Few have supported Winston Peters or called him a sane voice over the poisoning issue – he has been strongly criticised. But even he joined condemnation of the poisoning – NZ joins condemnation of nerve agent attack

Foreign Affairs Minister Winston Peters says the New Zealand Government has grave concerns over the use of a chemical nerve agent in the United Kingdom resulting in critically serious injuries to some of those exposed.

“We share and support the concerns expressed by other nations about such use of chemical weapons. The use of chemical weapons as a tool of war, or for murder or assassination is totally repugnant, and this incident is an affront to global rules and norms. As New Zealand has stated on many occasions, we are deeply disturbed at any use of chemical substances banned by the Chemical Weapons Convention,” he said.

“How this military grade nerve agent was transported from Russia and released abroad is the key issue here, and warrants urgent international investigation,” said Mr Peters.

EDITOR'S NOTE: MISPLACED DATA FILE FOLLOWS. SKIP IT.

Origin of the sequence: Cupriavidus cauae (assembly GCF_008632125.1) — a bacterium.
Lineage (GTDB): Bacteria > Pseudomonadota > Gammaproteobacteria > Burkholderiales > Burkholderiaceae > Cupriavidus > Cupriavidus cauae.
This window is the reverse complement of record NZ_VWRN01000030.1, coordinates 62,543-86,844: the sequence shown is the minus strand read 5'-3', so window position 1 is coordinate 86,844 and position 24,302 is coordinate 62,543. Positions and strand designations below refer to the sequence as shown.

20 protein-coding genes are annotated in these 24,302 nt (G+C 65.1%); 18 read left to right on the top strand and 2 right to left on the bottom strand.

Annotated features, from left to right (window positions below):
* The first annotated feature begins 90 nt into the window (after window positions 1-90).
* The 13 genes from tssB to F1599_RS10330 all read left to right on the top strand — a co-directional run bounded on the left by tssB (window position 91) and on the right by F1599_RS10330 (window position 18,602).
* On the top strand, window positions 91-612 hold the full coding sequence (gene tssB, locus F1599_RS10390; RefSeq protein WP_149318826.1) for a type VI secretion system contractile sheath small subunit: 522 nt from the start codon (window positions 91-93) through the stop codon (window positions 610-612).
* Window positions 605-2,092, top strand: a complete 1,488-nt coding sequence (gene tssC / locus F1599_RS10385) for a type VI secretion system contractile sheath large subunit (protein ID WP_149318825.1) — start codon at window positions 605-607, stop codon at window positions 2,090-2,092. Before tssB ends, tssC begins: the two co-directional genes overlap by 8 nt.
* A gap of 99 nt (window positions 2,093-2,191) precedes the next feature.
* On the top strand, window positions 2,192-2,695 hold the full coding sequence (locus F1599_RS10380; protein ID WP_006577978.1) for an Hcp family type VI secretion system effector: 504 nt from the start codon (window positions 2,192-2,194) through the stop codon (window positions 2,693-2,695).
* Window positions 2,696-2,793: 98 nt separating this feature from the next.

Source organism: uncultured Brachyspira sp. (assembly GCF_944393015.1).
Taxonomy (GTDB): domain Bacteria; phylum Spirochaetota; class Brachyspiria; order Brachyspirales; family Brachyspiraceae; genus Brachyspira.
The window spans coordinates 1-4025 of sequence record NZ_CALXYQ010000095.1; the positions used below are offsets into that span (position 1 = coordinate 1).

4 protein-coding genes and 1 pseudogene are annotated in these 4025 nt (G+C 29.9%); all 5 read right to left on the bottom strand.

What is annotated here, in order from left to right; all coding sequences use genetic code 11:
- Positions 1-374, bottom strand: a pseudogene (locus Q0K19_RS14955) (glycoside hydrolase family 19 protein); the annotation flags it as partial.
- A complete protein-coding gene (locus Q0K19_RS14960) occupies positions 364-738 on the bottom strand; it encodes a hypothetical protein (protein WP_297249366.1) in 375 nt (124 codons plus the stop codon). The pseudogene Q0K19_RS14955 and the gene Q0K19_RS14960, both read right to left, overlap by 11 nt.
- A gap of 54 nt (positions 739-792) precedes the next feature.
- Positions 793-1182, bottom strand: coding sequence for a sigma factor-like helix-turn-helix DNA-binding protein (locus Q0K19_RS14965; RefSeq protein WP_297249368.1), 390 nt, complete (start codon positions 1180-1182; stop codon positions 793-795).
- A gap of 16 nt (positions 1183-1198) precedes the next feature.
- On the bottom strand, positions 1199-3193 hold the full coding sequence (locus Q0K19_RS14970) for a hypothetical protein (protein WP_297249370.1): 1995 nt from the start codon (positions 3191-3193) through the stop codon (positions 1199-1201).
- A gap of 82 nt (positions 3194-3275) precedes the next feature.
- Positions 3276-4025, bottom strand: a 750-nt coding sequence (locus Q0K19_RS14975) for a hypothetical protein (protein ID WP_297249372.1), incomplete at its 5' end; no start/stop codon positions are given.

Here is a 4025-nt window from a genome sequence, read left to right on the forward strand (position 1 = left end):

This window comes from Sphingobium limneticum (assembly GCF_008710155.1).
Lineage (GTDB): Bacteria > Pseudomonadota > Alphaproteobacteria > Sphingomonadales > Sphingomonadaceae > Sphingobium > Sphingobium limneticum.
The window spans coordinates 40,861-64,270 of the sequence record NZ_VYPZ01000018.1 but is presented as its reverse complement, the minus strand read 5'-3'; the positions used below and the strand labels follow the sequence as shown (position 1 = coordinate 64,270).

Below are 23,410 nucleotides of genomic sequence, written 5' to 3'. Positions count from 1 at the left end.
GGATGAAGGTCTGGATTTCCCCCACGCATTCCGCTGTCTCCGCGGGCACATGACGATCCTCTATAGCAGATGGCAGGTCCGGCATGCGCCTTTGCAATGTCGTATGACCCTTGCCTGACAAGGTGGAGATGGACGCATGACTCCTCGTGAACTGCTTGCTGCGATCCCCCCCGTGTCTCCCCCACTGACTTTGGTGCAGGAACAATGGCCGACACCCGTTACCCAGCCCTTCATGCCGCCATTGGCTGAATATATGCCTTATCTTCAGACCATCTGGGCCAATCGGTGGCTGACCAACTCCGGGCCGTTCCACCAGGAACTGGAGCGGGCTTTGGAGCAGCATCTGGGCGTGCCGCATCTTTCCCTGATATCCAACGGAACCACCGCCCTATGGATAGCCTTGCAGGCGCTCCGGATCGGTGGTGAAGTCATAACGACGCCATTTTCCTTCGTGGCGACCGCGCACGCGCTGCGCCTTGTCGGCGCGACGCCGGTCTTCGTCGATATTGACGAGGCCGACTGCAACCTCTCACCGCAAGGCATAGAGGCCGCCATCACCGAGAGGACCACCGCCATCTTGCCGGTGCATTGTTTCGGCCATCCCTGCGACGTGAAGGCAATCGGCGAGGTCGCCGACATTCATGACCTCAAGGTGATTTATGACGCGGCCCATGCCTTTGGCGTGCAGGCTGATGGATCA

Smith’s ‘sane voices’ seem to disagree with him.

 

UK versus Russia escalates over poisoning

Following the poisoning of a former Russian spy and his daughter in Salisbury, England, the UK Prime Minister accused the Russian government of being responsible and demanded an explanation, giving a deadline for this (now expired).

Yesterday:  ‘Don’t threaten a nuclear power’: Russia’s extraordinary warning to Theresa May

Russia tonight warned Britain not to threaten a nuclear power as it refused to meet a midnight deadline for explaining a nerve agent attack on a double agent.